Chronicles of The Farm Woman: Relief

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Farmers in ever increasing numbers are haunting the relief office.  Much independence is sacrificed as they mount those steep stairs.  When a farmer has a little money in the bank, a crib of corn and a mow of alfalfa, five or six milk cows in the back pasture, a couple of litters of pigs, 200 pullets and a cave full of fruits and vegetables, when he has all these he is as independent as nobody’s business.

Debt, first of all, shears us of much of our independence.  Especially debts that cannot be met when due.  Three years without a crop pushes us toward despair.  No grain means no chicken feed.   And this year no garden has driven us to ascend the stairs to the relief office to ask for aid.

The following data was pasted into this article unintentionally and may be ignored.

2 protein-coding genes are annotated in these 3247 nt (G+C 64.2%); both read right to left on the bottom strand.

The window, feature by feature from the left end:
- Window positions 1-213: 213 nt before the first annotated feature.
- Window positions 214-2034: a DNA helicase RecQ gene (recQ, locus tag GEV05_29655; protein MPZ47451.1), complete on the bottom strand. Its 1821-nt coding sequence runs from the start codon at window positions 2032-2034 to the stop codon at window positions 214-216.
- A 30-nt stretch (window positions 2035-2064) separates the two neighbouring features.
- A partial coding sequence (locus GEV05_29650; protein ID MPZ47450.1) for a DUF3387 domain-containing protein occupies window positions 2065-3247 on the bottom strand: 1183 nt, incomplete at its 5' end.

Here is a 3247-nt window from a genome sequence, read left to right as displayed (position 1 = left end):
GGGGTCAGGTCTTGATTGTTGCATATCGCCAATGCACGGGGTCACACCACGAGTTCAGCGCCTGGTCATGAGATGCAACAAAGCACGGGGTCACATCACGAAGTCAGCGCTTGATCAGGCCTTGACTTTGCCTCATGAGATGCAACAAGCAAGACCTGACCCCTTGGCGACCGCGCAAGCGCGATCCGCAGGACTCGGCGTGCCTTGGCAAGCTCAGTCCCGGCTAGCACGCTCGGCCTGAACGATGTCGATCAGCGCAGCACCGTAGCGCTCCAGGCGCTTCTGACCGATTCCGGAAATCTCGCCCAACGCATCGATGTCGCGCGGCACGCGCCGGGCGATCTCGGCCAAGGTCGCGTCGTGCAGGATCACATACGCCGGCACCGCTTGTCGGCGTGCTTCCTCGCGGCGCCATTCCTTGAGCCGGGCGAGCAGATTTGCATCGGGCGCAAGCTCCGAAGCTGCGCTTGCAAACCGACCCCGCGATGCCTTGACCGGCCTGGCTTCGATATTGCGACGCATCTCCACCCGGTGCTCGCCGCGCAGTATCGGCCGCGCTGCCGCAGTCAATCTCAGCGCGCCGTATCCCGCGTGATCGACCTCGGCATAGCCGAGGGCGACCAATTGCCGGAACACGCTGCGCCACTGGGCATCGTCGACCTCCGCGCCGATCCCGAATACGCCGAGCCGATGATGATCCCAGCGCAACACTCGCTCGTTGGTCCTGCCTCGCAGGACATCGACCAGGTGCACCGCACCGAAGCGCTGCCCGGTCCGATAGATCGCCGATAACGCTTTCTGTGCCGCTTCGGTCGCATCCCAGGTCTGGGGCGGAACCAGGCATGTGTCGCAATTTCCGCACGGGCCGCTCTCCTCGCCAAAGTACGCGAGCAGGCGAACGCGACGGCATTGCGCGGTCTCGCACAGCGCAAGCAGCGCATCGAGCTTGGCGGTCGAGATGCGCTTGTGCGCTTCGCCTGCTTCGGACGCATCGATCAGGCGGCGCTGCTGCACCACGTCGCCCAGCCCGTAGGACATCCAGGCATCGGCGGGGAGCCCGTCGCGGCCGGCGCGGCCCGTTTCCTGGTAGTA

Farmers want work.  As they apply they are referred to the WPA in Topeka.  In one specific instance the case worker made an investigation one month ago and recommended that the farmer be given work.  She supposed her recommendation had been carried out.  A near-neighbor discovered quite by accident that the last chicken had been exchanged for flour and the flour almost gone.  Somewhere in the mill this man’s name reposes – his credit gone.  Work relief, his very last hope, does not come because he has not yet been certified.

This man is a neighbor.

If I were not a Republican already this one instance would convert me.

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